Reflective Blog Task 1
- describe a problem space that is not serving the purpose it could do, for learning (80 words);
Semester 2, 2014 sees my Year 8 Multimedia Elective class split between two teachers, with only three lessons over the two week cycle between us; of which some lessons are not timetabled into a computing laboratory.
The teaching and learning space is actually a two pronged problem between the ‘physical and virtual spaces’. Physical space – is not conducive to accessing the Multimedia computing curriculum; and the NSW DER Lenovo laptops are not conducive to in-school Server access, detract from the 55 minute lesson timeframes and are prone to errors. Virtual space – is not conducive to design thinking, creativity, anywhere / anytime access is not a user-centred learning environment.
- describe the changes, however small, you make to that space as a result, in order to attempt to create a better space for learning (up to 200 words); and,
Being the computing and majority teacher I have designed a virtual classroom that takes the place of the in-school Server for document access purposes. Within school, students still log on to the computer systems, however, they now access our ‘Multimedia virtual documents’ instead of the in-school ‘Student Data’ and ‘My Documents’.
Within the ‘8Mult.B2’ directory, my colleague teacher and I have access to all teaching and learning documents; whilst the students have access to their own ‘GDocuments (Google Documents)’ and ‘Resources’ anywhere / anytime – a concept based approach rather than merely knowledge based.
- explain, using some of the suggested reading, why that space might benefit from some thinking on its design (200 words);
- What are the core reasons for which we need a design process?
A Design Process is a method of solving-problems – of solving known unknown collaboratively through “design thinking”. In terms of my learning space changes, the problem to be solved is the development of a student-centred learning environment. An environment where students feel comfortable and are able to think, rather than follow instructions.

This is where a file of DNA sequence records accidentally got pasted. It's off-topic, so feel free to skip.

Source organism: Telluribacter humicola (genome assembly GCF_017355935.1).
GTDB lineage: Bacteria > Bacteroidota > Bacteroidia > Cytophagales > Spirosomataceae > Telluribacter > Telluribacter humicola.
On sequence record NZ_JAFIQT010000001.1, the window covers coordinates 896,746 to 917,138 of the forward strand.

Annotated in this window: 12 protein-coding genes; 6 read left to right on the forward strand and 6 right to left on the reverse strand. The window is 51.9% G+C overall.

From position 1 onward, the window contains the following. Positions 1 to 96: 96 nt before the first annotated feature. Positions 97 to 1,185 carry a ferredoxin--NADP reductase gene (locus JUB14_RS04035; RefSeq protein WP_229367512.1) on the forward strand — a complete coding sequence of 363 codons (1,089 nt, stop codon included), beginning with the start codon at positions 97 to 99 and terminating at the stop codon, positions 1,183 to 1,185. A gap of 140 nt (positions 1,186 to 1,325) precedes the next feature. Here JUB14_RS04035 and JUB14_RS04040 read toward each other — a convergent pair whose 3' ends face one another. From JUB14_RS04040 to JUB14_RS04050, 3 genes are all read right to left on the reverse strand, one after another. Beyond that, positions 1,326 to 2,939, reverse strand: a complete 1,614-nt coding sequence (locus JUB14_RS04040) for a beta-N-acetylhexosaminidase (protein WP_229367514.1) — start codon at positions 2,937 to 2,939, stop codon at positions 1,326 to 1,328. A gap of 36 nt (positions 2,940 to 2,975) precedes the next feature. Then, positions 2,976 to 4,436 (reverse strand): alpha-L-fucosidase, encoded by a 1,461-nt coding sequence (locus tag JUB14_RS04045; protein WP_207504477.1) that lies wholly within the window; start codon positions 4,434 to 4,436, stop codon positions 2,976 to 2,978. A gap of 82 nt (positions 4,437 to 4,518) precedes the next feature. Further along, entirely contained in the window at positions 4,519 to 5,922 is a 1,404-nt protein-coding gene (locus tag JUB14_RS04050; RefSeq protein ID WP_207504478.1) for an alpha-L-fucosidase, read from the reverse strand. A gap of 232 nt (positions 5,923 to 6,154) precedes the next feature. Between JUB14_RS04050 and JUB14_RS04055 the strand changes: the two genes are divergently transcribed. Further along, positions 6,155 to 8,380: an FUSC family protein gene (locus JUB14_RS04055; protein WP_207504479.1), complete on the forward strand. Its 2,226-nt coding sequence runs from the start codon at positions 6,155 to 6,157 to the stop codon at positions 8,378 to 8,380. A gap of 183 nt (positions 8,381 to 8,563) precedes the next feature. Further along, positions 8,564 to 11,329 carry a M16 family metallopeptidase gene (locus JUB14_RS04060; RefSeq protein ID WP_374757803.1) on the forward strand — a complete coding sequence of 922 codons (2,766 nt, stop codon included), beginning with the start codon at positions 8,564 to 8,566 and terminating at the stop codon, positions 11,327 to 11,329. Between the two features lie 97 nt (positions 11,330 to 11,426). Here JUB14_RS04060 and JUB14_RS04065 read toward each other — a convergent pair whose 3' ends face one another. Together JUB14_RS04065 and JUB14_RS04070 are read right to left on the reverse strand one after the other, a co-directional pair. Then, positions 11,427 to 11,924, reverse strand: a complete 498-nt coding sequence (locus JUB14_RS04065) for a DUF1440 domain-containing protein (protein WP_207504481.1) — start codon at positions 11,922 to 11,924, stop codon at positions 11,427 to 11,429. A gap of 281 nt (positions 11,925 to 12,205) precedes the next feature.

- How have the challenges in space design changed over recent decades?
‘Designers’ were once seen as a ‘design thinkers’ – educators were once seen as ‘teachers’; i.e. distinctly separate roles. From around the 1960s design became known as a ‘science’ – a scientific methodology or process.
- What are the core capacities anyone requires to begin thinking like a designer?
- create and develop visual responses to problems;
- solve problems through – identification, researching, analysis, solution generation, prototyping, user testing, evaluation;
- understand factors affecting design; i.e. cognitive, social, cultural, technological, economic.
- respond to user / audience contexts; i.e. physical, cognitive, cultural human factors;
- utilise tools and technology;
- flexible and dynamic practice;
- leave a comment on at least three other students’ blog posts, with a suggestion for an improvement, based on your reading (provide reference(s)).
- post a link to each of your feedback comments under your own post.